Volume 21, Number 11—November 2015
G2P-RotaTeq Reassortant Rotavirus in Vaccinated Child, United States
To the Editor: Group A rotaviruses (RVAs) are a leading cause of acute gastroenteritis-associated deaths among children <5 years of age in developing countries (1). The genome of RVA consists of 11 double-stranded RNA segments that code for 11 or 12 viral proteins (VP1–VP4, VP6, VP7, nonstructural protein 1 [NSP1]–NSP5/6) (2). In 2008, the Rotavirus Classification Working Group established a system of extended classification that was based on the sequences of all 11 gene segments and used the notations Gx-P[x]-Ix-Rx-Cx-Mx-Ax-Nx-Tx-Ex-Hx for the genes VP7, VP4, VP6, VP1–VP3, NSP1–NSP5, respectively (3). Similar to other RNA viruses, RVAs show high genomic diversity, which is generated primarily through point mutations, reassortment, rearrangement, and recombination events.
In 2006 and 2008, two live-attenuated vaccines, RotaTeq (Merck, Whitehouse Station, NJ, USA) and Rotarix (GlaxoSmithKline, Rixensart, Belgium), respectively, were introduced in the United States (4). RotaTeq is a pentavalent human bovine reassortant vaccine that contains 4 G types (G1, G2, G3, and G4; VP7 gene) plus the P VP4 type on a bovine WC3 (G6P) backbone (5). In 2012, Bucardo et al. reported finding a vaccine-derived nonstructural protein 2 (NSP2) gene in 2 wild-type RVA strains with a G1P genogroup 1 backbone (6). Each of these strains had been found during routine surveillance in Nicaragua, where RotaTeq was introduced in 2006, suggesting reassortment of the vaccine strain with circulating wild-type strains. The authors also examined alignments of the NSP2 gene and found no differences at functional domains between the vaccine-derived NSP2 and the circulating wild-type NSP2 (6). This finding could explain why a vaccine-derived NSP2 reassortant was viable.
During the 2010–11 surveillance season, the New Vaccine Surveillance Network identified an RVA strain, RVA/human-wt/USA/2011729115/2011/G2P (2011729115), which also contained a vaccine-derived NSP2 gene. This specimen was obtained from a 4-year-old child through routine active surveillance in the emergency department at Texas Children’s Hospital (Houston, TX, USA). RVA double-stranded RNA was extracted from a fecal sample from the child by using Trizol reagent (Life Technologies, Grand Island, NY, USA). The sequencing templates were prepared by using sequence-independent whole-genome reverse transcription PCR amplification (7) with slight modifications. PCR amplicons were sequenced by the Illumina Miseq 150 paired-end method at the Genomics Laboratory, Hudson Alpha Institute for Biotechnology (Huntsville, AL, USA). Illumina sequence reads were analyzed by using CLC Genomics Workbench 6.0. (http://www.clcbio.com/products/clc-genomics-workbench/). A combination of de novo assembly followed by mapping to a G2P reference strain was used to obtain the full-length genome of strain 2011729115. The sequences were submitted to GenBank under accession nos. KR701624–KR701634. Genotype assignment for each gene was performed by using a combination of BLAST (http://blast.ncbi.nlm.nih.gov/Blast.cgi) and RotaC 2.0 (http://rotac.regatools.be/). For each gene, multiple alignments were made by using the MUSCLE algorithm implemented in MEGA 5.1 (8). Maximum-likelihood trees were constructed for each gene in PhyML 3.0 (http://www.atgc-montpellier.fr/phyml/) by using the optimal model for each alignment as identified by jModeltest 2 (TrN+I) and approximate-likelihood ratio test (aLRT) statistics computed for branch support (9,10).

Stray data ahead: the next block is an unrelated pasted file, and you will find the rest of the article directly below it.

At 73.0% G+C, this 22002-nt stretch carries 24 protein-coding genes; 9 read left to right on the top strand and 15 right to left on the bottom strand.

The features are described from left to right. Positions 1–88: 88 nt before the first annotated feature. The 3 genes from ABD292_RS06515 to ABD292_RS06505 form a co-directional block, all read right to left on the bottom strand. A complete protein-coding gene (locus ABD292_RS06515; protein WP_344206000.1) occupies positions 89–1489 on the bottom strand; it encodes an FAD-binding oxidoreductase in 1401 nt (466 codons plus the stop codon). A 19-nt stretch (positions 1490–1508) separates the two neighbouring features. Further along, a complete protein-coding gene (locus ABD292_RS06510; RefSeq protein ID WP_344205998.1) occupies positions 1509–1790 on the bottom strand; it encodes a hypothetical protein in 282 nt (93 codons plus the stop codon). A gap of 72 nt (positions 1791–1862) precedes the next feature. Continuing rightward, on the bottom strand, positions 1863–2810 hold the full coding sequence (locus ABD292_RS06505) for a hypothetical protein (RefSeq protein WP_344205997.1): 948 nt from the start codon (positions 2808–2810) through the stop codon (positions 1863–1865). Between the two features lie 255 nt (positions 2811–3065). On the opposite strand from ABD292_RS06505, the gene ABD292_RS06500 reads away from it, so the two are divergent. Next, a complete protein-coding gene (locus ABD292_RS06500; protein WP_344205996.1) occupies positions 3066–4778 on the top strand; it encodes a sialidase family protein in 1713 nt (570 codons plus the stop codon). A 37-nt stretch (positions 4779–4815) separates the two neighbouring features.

The full genotype constellation for strain 2011729115 is G2-P-I2-R2-C2-M2-A2-N2-T2-E2-H2, which is a DS-1 like constellation. The G2P strains from the 2010–11 season shared 97.6%–100% nt identity for the NSP2 gene, except for strain 2011729115, which exhibited only 86.8%–87.3% nt identity with the other circulating G2P strains. BLAST analysis of sequences deposited in GenBank indicated that the 2011729115 NSP2 gene was 100% identical to published RotaTeq NSP2 gene sequences and clustered with the 5 RotaTeq NSP2 sequences in phylogenetic analysis (Figure). The NSP2 protein functions as a single-stranded RNA binding protein, nucleic acid helix destabilizer, nucleoside triphosphatase (NTP), nucleoside diphosphate kinase (NDP), and RNA triphosphatase (RTPase) (2). No amino acid differences in the RNA binding and NDP/NTP/RTPase domains were found between the NSP2 gene from strain 2011729115 and the G2P strains (data not shown), suggesting that this vaccine-derived NSP2 protein can function like the wild-type version.
In conclusion, we identified an NSP2 gene RotaTeq reassortant in an RVA with a DS-1 like genotype. Although the child from whom the NSP2 reassortment specimen was obtained had been vaccinated with a complete regimen of 3 doses of RotaTeq in 2007, no other RotaTeq genes could be detected in the fecal sample. This finding could suggest a reassortment event and infection independent of the vaccination in 2007, although precisely where this reassortment event took place is difficult to ascertain. The existence of a viable NSP2 wild-type reassortant was also proposed by Bucardo et al. (6). Whether the RotaTeq NSP2 gene provides any fitness advantage to the virus during infection of vaccinated children also is unclear; during the 2010–11 season, other cases of G2P-associated gastroenteritis in vaccinated children, in which the RotaTeq NSP2 gene was lacking, were reported. Our finding of strain RVA/human-wt/USA/2011729115/2011/G2P, a wild-type RVA with a vaccine-derived NSP2 gene, in a child with acute gastroenteritis in the United States highlights the need for continued rotavirus surveillance, domestically and internationally, after vaccine introduction.
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Table of Contents – Volume 21, Number 11—November 2015
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